(Survival Tips for Small Practices)
Prof. Clayton Christensen’s theories of innovation, Practice Fusion is to the EHR industry what Southwest Airlines was to the air travel industry, ad extremis, with no thrills, no frills and no peanuts. Practice Fusion is completely and truly free to users, and it will take you from point A to point B in a straight and short line, with point A being paper charts and point B being a Meaningful Use incentive check.
Practice Fusion is a web-based EHR and it is free to use no matter who you are. The company website has a self-provisioning button where any visitor can sign up for a free account and immediately start using the software. All you need is a valid email address. The company prides itself in taking users live on the EHR in 5 minutes. It actually takes much less than 5 minutes to get to a point where you can begin charting, but it takes a week or more to hook up to electronic prescribing and lab interfaces, and this is very much in line with industry practice. Practice Fusion offers free connectivity to national reference labs and a handful of regional ones as well. Just like there are no charges for electronic prescribing, there are no interface fees for the currently available lab connections and no mention of “custom” interfaces built for a fee. You get only what you see.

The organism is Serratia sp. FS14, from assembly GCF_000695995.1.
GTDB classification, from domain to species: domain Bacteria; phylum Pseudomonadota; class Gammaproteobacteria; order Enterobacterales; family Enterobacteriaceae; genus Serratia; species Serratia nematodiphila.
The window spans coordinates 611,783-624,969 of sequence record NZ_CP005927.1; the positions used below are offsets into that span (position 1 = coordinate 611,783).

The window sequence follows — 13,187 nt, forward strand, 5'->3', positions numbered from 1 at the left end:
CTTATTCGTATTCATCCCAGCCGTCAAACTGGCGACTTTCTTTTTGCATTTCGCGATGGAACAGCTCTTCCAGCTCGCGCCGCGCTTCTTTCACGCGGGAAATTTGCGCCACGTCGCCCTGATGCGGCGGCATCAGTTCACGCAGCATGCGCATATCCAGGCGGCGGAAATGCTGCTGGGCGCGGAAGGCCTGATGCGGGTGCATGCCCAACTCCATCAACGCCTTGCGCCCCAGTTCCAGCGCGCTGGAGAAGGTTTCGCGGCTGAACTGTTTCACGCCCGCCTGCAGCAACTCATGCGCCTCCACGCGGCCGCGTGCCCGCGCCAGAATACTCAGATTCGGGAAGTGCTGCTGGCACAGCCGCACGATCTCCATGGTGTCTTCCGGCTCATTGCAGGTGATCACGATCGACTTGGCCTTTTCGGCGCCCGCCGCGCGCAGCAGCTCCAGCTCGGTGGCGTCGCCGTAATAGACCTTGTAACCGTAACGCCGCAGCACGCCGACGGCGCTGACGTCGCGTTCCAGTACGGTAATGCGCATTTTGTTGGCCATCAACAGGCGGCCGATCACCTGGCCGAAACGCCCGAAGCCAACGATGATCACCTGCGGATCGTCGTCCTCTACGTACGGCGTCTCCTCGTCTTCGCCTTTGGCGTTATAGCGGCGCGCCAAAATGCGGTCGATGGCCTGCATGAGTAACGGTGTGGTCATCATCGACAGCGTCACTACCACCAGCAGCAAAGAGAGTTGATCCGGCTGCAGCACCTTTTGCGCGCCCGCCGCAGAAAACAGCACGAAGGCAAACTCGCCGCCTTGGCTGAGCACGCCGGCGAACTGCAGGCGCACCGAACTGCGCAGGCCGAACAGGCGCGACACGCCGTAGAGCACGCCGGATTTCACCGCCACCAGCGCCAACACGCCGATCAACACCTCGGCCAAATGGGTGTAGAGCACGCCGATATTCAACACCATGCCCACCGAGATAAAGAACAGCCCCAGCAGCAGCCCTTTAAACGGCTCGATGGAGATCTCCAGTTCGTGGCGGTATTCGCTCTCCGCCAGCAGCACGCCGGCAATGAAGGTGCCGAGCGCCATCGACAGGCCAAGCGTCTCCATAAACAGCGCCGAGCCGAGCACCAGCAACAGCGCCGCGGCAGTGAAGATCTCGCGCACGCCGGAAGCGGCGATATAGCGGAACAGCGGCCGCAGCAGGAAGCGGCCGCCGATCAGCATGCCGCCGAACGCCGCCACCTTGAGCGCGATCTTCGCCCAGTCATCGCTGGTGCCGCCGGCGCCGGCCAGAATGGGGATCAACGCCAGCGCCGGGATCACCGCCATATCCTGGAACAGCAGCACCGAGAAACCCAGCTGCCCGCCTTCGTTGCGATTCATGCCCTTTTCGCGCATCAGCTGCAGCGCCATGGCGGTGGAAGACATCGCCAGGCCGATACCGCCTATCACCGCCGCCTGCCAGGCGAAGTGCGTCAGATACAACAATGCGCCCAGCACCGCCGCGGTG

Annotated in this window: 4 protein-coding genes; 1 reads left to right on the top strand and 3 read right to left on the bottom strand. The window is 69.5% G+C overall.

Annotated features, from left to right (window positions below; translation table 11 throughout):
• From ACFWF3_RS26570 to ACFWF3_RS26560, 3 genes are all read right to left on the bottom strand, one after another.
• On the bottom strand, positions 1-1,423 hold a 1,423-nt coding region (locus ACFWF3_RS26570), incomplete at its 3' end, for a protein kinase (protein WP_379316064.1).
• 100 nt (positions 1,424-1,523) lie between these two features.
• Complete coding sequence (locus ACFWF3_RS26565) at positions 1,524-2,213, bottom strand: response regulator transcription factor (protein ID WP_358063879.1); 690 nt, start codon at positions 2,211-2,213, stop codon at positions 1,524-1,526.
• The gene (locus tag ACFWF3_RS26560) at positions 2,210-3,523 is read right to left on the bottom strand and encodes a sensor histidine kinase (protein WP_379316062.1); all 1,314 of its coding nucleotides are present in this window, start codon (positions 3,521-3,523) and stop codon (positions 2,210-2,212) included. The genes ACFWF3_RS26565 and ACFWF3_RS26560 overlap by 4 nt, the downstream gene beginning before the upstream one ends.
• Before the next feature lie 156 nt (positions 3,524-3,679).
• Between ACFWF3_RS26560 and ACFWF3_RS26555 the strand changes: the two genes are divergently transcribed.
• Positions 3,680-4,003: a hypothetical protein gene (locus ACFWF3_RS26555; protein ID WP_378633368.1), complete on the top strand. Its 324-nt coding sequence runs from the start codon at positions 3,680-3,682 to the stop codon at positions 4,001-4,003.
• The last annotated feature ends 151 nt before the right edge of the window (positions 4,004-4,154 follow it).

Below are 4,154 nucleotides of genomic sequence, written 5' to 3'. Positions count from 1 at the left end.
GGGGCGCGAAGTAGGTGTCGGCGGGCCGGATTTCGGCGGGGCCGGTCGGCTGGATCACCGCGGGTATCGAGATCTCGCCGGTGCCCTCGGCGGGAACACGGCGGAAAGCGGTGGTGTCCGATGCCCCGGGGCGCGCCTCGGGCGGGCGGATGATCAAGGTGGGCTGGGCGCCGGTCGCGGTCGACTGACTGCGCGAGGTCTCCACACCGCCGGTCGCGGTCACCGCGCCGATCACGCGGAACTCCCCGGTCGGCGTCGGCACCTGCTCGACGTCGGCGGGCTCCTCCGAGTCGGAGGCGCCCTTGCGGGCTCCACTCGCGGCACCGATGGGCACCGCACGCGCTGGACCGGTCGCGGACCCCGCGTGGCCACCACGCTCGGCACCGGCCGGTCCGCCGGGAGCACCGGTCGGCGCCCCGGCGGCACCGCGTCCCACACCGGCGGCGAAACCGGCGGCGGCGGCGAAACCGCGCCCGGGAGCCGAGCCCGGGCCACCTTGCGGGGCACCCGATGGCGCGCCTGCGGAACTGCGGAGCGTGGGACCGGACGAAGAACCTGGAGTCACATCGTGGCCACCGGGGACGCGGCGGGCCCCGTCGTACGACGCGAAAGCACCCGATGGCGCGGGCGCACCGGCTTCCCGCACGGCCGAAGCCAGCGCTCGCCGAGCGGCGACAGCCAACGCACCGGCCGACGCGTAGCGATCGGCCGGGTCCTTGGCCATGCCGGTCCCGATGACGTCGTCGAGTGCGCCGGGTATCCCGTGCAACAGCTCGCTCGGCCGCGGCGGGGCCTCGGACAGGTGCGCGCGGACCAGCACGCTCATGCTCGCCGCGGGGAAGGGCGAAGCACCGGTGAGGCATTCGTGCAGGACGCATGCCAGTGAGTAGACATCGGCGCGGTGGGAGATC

Since we all know that there is no free lunch, how is it possible to get a free EHR, including significant interoperability? The standard answer to this is that Practice Fusion is ad supported. Just like you get free email services from Google in return for agreeing to see ads on every email page, when you sign up for Practice Fusion, you are agreeing to see ads on every EHR page. To my pleasant surprise, the ads are mostly limited to about one inch of space at the bottom of the screen, and are not at all intrusive in the workflow. I actually don’t quite see how these ads support anything, since with the exception of one Dell advertisement they all seem to be Practice Fusion self-promotions. Furthermore, the fairly new Patient Fusion portal displays no ads at all. Similar to most other EHRs, the Practice Fusion end user agreement reserves the right for the vendor to aggregate and monetize EHR data, and perhaps this is a possible explanation for this free lunch.
The best description for Practice Fusion’s functionality is bare-bones. There is no fluff, no bells and no whistles to be found in the very simple, very clean user interface. After muddling through a variety of top-shelf EHRs with double and triple menu-bars and icon studded task-bars on every page, the Spartan look & feel of Practice Fusion is quite refreshing. Although there are multiple training aids in the system, if you are an average computer user (e.g. email, Word), you should not need much coaching to become productive at very short notice. This of course eliminates another hefty expense associated with EHR adoption: training.